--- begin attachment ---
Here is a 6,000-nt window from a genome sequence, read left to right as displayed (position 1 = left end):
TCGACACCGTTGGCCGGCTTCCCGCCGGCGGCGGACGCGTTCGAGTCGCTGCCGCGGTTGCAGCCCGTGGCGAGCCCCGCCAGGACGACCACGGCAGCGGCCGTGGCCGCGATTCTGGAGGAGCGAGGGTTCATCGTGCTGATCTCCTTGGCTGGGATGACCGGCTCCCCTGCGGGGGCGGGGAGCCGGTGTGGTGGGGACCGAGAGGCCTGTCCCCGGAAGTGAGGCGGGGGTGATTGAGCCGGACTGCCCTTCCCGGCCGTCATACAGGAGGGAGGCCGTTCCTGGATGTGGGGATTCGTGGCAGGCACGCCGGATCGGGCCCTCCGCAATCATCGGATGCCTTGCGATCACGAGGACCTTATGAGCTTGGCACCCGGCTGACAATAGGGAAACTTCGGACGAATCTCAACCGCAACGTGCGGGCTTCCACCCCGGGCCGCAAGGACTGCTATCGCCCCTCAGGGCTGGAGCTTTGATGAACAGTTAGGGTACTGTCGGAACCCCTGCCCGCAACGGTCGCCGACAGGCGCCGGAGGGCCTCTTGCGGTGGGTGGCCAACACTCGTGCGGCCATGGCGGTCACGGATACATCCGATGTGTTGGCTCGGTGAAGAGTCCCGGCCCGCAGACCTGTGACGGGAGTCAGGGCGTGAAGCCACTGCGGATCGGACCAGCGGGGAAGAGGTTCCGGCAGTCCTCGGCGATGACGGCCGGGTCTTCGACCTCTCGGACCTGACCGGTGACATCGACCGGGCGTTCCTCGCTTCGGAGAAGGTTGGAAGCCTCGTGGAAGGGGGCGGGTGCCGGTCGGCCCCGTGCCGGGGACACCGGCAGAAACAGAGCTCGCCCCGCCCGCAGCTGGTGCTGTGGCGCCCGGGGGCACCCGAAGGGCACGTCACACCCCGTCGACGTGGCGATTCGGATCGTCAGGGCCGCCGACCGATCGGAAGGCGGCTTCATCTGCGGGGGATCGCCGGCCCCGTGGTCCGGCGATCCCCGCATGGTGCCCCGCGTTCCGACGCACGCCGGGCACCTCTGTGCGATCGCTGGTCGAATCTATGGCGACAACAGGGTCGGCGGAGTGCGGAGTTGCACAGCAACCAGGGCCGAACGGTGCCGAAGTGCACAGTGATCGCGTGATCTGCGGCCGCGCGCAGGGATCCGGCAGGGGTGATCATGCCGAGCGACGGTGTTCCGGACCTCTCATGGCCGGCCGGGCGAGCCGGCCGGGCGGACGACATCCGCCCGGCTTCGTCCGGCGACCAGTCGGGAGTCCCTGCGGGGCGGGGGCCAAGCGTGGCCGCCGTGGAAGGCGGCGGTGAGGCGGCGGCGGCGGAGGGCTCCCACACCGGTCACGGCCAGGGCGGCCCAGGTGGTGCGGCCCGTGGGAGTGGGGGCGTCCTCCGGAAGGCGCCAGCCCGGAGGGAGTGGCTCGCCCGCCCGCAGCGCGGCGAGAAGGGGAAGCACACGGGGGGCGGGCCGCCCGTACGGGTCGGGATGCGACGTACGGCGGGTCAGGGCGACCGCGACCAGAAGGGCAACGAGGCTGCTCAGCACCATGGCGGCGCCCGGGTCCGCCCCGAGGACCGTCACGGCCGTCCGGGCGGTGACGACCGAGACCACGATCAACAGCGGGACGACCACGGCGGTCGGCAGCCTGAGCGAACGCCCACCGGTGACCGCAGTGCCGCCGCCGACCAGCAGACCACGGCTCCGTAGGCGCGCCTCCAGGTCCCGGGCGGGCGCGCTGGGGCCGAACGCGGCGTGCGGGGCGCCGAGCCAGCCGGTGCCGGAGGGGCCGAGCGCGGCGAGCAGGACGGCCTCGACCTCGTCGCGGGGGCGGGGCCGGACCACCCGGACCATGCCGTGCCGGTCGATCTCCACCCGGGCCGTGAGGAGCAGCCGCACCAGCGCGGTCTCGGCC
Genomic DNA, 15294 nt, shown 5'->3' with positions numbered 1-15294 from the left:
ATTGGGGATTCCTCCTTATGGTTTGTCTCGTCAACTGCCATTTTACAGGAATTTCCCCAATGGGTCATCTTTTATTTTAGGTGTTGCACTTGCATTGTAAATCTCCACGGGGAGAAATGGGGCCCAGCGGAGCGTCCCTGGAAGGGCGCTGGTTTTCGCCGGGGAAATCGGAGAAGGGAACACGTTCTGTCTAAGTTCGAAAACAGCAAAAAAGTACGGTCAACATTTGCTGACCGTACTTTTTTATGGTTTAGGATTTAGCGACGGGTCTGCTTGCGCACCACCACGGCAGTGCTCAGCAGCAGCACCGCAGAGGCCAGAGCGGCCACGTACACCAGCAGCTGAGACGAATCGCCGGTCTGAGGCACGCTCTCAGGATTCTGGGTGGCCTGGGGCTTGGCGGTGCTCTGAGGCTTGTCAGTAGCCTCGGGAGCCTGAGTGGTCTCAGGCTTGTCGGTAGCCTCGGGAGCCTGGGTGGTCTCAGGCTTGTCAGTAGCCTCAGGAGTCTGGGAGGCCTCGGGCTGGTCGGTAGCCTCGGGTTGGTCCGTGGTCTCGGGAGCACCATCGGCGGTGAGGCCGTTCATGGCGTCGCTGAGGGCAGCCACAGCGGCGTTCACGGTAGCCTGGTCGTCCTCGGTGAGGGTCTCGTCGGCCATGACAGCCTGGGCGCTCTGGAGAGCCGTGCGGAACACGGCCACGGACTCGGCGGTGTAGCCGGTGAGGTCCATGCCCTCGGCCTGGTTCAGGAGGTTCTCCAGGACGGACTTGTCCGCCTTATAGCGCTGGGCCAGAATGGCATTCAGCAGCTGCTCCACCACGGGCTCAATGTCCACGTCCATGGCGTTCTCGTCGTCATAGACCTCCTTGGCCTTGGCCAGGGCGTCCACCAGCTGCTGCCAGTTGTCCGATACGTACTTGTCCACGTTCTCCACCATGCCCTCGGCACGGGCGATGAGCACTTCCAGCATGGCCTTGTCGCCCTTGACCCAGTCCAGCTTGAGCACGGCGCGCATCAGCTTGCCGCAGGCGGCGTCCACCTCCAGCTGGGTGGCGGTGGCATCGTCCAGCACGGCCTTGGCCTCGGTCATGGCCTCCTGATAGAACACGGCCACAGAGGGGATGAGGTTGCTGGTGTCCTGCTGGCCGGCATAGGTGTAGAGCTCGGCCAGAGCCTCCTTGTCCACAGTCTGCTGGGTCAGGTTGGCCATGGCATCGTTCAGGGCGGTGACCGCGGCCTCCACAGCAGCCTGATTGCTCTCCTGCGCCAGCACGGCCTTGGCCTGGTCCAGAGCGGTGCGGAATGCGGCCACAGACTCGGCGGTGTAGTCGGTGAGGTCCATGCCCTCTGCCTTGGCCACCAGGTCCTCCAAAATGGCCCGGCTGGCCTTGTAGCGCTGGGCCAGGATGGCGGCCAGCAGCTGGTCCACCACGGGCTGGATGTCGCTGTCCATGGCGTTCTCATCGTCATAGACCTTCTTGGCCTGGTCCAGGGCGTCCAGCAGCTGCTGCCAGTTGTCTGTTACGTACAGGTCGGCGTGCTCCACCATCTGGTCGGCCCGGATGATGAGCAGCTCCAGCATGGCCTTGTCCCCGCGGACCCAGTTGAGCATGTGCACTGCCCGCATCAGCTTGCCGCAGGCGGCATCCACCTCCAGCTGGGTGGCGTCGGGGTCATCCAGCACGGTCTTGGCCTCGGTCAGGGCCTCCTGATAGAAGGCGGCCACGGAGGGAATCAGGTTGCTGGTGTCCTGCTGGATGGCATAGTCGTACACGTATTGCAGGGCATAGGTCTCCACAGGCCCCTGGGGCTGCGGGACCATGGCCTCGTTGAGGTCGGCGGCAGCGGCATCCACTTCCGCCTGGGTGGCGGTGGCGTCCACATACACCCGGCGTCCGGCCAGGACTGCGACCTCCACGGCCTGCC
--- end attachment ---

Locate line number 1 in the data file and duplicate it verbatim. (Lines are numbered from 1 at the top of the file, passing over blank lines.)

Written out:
Here is a 6,000-nt window from a genome sequence, read left to right as displayed (position 1 = left end):